LUKE 'Ming' Flanagan, the independent TD, had penalty points wiped or "invalidated" from his record by gardai, despite later slamming members of the force for doing it for others, the Sunday Independent can reveal.
The Sunday Independent has confirmed that Mr Flanagan, aged 41, was stopped by gardai on June 3, 2011, for driving while operating his mobile phone, an offence which brings with it a €60 fine and two penalty points on your driving licence.
It has been confirmed that the points were later "invalidated" and Mr Flanagan's record was expunged.
News of Mr Flanagan's points being wiped is in sharp contrast to the stance he himself took last December when he was one of four independent TDs who were heavily criticised for attempting to raise, under Dail privilege, the issue of gardai wiping the records of high-profile people.
According to sources, the basis for invalidating Mr Flanagan's points was that he insisted to gardai he was on "Dail business" when stopped in June 2011 and therefore should not be liable for the charge or penalty.
A garda superintendent has the power to cancel points if he receives an appeal in writing, outlining the grounds why the offender feels the points should not be applied. "His points were dropped on foot of his representations," a source said.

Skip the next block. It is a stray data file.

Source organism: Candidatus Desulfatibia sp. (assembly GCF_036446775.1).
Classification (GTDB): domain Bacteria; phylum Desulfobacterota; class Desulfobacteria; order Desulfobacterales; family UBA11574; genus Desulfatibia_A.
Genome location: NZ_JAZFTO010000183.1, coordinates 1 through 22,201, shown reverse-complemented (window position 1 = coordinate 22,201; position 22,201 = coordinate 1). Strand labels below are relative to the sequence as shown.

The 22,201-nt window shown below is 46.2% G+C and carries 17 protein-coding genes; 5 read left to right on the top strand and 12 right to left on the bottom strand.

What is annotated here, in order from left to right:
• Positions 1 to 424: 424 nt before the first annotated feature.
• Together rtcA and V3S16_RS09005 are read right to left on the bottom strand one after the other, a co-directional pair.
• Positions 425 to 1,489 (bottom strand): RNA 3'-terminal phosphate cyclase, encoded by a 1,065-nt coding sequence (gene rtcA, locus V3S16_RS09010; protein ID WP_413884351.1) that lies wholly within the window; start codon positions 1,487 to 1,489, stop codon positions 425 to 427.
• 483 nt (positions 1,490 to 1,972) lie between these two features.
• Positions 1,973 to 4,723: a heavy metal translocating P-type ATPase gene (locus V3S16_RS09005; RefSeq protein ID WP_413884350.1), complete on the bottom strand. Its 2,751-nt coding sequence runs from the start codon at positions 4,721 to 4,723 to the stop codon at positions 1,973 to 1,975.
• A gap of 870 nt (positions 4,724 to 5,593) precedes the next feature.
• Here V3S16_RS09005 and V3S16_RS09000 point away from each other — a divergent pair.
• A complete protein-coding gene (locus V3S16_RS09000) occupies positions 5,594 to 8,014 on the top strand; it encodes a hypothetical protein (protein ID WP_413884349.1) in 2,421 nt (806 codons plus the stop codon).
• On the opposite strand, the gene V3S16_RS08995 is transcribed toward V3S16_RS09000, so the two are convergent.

Under existing rules, Oireachtas members travelling to and from the Dail can be exempted from prosecution.
Repeated attempts to contact Mr Flanagan last weekend were unsuccessful.
The revelation that Mr Flanagan himself had points wiped from his licence comes in the context of him recently branding some garda officers "corrupt", a comment for which he later apologised.
He admitted "atrocious" timing after calling gardai "corrupt" just as thousands of officers were gathering in Dundalk for the funeral of their murdered colleague Adrian Donohoe in late January.
The Roscommon TD, who recently admitted he has taken cocaine, ecstasy and acid, was severely lambasted by Justice Minister Alan Shatter in February over his comments about gardai.
In December, Mr Flanagan's colleague Joan Collins TD "named and shamed" several high-profile people, including rugby star Ronan O'Gara and journalist Paul Williams, who had their records amended.
Justice Minister Alan Shatter branded Ms Collins a disgrace and said there were only 197 allegations made in relation to 1.46 million penalty points applied via "fixed charge notices" over the past three-and-a-half years.
"From the interim report I received, I have noted that some of the cancellations of fixed-charge notices relate to ordinary individuals who are not VIPs," he added.
"Some of the people had penalty points written off because they were not the owner of the car identified by the speed camera."
Mr Shatter also warned deputies not to assume all cancellations were inappropriate. Mr Shatter dismissed the concerns of the independent deputies, saying: "There will be no special treatment because they are a celebrity or pal of someone. Under my watch, the law will be applied."MING